Evangelicals’ Realpolitik

 

Evangelicals who support Donald Trump are receiving harsh criticism, both from other Christians and from secularists.

How can you support Trump? goes the typical attack. With his porn star affairs, egotism, and vindictiveness, he’s as far from being a Christian as you can get.  And his mean-spirited policies aren’t Christian either.   You Christian Trump supporters are nothing but hypocrites, interested only in power!

But wait a minute.  Previously, the Christian right was receiving harsh criticism for trying to elect only Christians and for trying to impose Christian values in public policy.  Alarmists were warning against the coming theocracy!

So why don’t Christian conservatives get credit for supporting someone who is not one of their own?  And for not using Christian moralism as a template for public policy?

Instead, evangelicals are supporting someone who will advance their interests.  This is what other minority groups and special interests do.  Gays don’t insist on electing gays, but in electing someone who will support LGBT issues.

And President Trump has certainly come through for evangelicals in return for their support.  He has stopped family planning funds from going to abortion providers.  He has stopped U.S. promotion of abortion overseas.  He has forbidden federal officials from enforcing the Obamacare contraceptive mandate for religious employers.  He has opened an office for religious freedom.  He has established principles of religious liberty that federal agencies must respect.  And more.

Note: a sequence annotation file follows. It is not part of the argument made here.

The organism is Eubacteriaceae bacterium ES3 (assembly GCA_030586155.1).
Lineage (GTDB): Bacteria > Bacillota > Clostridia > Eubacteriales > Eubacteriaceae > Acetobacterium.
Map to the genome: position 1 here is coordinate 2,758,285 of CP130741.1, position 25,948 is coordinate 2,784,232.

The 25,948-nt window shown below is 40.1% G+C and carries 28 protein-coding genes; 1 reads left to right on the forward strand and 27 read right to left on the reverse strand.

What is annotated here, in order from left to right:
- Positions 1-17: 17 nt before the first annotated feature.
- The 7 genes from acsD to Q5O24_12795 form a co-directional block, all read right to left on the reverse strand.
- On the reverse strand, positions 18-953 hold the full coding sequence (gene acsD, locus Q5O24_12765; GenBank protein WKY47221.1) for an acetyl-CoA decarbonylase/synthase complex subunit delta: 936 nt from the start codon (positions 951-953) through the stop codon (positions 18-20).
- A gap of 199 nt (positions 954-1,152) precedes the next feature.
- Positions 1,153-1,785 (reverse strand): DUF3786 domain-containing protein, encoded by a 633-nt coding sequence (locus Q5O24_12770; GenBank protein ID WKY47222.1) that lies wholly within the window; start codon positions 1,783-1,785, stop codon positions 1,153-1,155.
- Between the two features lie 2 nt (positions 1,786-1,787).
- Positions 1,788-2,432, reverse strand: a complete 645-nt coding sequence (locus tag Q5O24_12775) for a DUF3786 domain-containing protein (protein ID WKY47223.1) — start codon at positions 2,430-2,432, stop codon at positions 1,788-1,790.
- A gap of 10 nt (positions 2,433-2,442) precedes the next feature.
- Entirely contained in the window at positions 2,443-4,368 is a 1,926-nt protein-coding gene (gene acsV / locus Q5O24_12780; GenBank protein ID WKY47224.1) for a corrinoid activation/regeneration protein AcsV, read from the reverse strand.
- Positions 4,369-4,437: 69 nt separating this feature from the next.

It would seem that evangelicals have switched from a strategy of trying to Christianize the government as a means of Christianizing America to the more realistic, pragmatic tactics of Realpolitik.  That is, according to Encyclopedia Britannica, “politics based on practical objectives rather than on ideals.”

The term is often used pejoratively to refer to Machiavellian, immoral politics, but it doesn’t have to mean that.  It simply refers to political factions operating according to their practical interests, which can include implementing moral principles.

If evangelicals are dwindling in their numbers and their influence, as is being claimed, do they have any other choice?  They are not going to be able to “take over the government.”  But they can turn out significant numbers of voters.  So why shouldn’t they support the candidates who will support them in the issues they care about?

If evangelicals are going to go this way, this has other implications.  They don’t have to defend President Trump in his moral failings or his governmental missteps.  Nor do they have to be loyal to the Republican party.  When Republicans go against their interests–for example, in refusing to defund Planned Parenthood in the budget passed by Congress–evangelical voters should make them pay a political price.  This is true even if the Congressional Representative who broke his pro-life promise is a fellow evangelical.

To be sure, some evangelicals and other Christian conservatives still would like to have political leaders who show strong moral character and, ideally, share their Christian faith.  And they still would like to influence the government and the nation along the lines of moral principles and the Christian worldview.  This remains a valid option.  Many evangelical “never-Trumps” are in this camp.  This is true not only of many evangelical conservatives but also of “progressive evangelicals” who have a different political agenda and a different kind of moralism.

Do you think that Realpolitik might be a superior tactic for Christians, making it less likely for Christians to succumb to a social gospel or a divinized state?

 

Photo by darelle via Pixabay, CC0, Creative Commons

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